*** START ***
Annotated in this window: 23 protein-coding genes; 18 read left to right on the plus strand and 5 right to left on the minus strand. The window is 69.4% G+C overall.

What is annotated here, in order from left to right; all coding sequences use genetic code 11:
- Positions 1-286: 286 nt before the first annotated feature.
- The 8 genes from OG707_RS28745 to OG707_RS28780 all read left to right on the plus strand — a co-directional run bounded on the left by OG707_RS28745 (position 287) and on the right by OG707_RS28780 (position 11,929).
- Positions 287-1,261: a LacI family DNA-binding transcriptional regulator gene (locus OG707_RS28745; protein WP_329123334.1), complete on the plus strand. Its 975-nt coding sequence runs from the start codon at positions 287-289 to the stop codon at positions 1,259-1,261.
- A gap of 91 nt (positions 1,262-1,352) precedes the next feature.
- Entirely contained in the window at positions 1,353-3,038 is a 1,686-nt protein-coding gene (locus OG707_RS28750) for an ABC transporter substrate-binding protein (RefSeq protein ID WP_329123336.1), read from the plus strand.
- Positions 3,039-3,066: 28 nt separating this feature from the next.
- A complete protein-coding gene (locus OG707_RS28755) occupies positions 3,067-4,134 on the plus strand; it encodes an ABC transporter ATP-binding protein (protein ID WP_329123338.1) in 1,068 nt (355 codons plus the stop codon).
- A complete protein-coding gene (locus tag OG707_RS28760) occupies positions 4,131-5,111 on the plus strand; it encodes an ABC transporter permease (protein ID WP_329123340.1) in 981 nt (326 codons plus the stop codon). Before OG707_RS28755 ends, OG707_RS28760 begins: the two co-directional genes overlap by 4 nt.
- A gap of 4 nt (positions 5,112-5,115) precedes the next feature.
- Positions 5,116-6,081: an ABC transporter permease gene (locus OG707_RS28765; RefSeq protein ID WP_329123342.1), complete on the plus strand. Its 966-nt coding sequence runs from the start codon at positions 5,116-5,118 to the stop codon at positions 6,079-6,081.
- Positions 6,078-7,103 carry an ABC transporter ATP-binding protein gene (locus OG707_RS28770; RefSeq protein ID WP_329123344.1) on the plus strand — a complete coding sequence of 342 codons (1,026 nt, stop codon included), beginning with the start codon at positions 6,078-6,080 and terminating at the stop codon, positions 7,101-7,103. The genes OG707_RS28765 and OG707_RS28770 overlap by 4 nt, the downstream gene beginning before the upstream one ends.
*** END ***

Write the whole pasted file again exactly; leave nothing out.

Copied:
Annotated in this window: 23 protein-coding genes; 18 read left to right on the plus strand and 5 right to left on the minus strand. The window is 69.4% G+C overall.

What is annotated here, in order from left to right; all coding sequences use genetic code 11:
- Positions 1-286: 286 nt before the first annotated feature.
- The 8 genes from OG707_RS28745 to OG707_RS28780 all read left to right on the plus strand — a co-directional run bounded on the left by OG707_RS28745 (position 287) and on the right by OG707_RS28780 (position 11,929).
- Positions 287-1,261: a LacI family DNA-binding transcriptional regulator gene (locus OG707_RS28745; protein WP_329123334.1), complete on the plus strand. Its 975-nt coding sequence runs from the start codon at positions 287-289 to the stop codon at positions 1,259-1,261.
- A gap of 91 nt (positions 1,262-1,352) precedes the next feature.
- Entirely contained in the window at positions 1,353-3,038 is a 1,686-nt protein-coding gene (locus OG707_RS28750) for an ABC transporter substrate-binding protein (RefSeq protein ID WP_329123336.1), read from the plus strand.
- Positions 3,039-3,066: 28 nt separating this feature from the next.
- A complete protein-coding gene (locus OG707_RS28755) occupies positions 3,067-4,134 on the plus strand; it encodes an ABC transporter ATP-binding protein (protein ID WP_329123338.1) in 1,068 nt (355 codons plus the stop codon).
- A complete protein-coding gene (locus tag OG707_RS28760) occupies positions 4,131-5,111 on the plus strand; it encodes an ABC transporter permease (protein ID WP_329123340.1) in 981 nt (326 codons plus the stop codon). Before OG707_RS28755 ends, OG707_RS28760 begins: the two co-directional genes overlap by 4 nt.
- A gap of 4 nt (positions 5,112-5,115) precedes the next feature.
- Positions 5,116-6,081: an ABC transporter permease gene (locus OG707_RS28765; RefSeq protein ID WP_329123342.1), complete on the plus strand. Its 966-nt coding sequence runs from the start codon at positions 5,116-5,118 to the stop codon at positions 6,079-6,081.
- Positions 6,078-7,103 carry an ABC transporter ATP-binding protein gene (locus OG707_RS28770; RefSeq protein ID WP_329123344.1) on the plus strand — a complete coding sequence of 342 codons (1,026 nt, stop codon included), beginning with the start codon at positions 6,078-6,080 and terminating at the stop codon, positions 7,101-7,103. The genes OG707_RS28765 and OG707_RS28770 overlap by 4 nt, the downstream gene beginning before the upstream one ends.